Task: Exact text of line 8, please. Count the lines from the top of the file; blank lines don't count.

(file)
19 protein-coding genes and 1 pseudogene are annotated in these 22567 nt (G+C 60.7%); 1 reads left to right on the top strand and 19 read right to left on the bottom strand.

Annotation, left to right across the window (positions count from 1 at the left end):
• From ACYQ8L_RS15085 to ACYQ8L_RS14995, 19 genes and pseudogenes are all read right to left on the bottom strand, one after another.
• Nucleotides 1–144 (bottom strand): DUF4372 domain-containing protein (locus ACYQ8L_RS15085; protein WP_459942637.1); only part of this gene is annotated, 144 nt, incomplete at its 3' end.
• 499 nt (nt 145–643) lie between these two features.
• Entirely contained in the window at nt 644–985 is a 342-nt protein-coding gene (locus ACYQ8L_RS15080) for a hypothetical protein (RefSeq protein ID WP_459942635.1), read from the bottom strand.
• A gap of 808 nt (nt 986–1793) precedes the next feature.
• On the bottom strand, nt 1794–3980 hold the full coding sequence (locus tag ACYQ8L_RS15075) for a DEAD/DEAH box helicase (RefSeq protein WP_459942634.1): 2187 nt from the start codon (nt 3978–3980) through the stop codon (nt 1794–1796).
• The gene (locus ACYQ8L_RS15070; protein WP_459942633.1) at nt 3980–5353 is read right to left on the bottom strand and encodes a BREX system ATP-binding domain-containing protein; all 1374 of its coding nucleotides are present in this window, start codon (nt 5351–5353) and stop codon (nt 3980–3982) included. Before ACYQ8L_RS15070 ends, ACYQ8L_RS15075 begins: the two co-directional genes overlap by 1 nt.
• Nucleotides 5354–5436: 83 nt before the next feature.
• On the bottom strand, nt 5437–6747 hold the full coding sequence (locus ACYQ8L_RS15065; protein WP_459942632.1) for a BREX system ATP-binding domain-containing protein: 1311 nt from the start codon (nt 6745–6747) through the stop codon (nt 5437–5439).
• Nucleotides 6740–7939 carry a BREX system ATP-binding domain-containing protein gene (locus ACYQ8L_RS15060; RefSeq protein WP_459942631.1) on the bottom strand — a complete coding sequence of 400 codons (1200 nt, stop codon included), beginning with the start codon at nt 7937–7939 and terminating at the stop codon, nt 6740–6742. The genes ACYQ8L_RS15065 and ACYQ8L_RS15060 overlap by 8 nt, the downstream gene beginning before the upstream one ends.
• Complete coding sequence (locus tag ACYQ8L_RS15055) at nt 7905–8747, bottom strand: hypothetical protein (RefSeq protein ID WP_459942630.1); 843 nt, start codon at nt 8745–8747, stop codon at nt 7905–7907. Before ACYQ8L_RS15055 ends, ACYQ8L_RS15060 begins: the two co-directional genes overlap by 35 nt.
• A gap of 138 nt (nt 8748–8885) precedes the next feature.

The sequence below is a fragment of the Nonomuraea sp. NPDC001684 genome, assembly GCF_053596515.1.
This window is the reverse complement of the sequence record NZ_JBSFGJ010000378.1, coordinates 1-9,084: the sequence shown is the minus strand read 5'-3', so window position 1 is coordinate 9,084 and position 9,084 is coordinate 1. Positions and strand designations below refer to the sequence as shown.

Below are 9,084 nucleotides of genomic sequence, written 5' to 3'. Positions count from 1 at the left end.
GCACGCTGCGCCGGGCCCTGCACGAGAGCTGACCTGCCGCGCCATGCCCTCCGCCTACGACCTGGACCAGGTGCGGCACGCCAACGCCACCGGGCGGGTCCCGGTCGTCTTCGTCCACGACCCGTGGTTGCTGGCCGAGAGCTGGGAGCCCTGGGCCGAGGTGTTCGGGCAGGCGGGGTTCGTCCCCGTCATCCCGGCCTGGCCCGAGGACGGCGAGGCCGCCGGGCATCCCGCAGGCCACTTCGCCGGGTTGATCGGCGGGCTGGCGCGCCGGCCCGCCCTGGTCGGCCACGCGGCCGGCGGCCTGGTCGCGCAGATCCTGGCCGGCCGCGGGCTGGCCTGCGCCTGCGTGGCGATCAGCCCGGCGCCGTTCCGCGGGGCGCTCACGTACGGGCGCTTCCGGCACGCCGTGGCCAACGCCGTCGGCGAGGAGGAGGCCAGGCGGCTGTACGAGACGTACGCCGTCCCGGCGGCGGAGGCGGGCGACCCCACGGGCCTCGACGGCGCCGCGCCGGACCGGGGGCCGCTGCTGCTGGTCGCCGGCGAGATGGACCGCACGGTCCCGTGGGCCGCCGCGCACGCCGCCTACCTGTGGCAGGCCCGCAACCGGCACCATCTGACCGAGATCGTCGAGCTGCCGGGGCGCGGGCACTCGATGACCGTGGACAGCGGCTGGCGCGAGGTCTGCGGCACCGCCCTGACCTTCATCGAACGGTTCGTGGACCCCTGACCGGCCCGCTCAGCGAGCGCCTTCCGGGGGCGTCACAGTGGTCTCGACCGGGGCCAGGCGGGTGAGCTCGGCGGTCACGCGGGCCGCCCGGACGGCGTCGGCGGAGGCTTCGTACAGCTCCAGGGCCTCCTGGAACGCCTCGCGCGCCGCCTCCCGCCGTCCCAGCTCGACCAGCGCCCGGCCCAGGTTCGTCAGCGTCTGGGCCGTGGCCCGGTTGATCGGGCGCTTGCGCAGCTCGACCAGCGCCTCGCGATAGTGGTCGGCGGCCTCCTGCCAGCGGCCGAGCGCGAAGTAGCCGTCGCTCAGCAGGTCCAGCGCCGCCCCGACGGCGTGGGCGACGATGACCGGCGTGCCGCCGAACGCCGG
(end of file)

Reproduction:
• On the bottom strand, nt 1794–3980 hold the full coding sequence (locus tag ACYQ8L_RS15075) for a DEAD/DEAH box helicase (RefSeq protein WP_459942634.1): 2187 nt from the start codon (nt 3978–3980) through the stop codon (nt 1794–1796).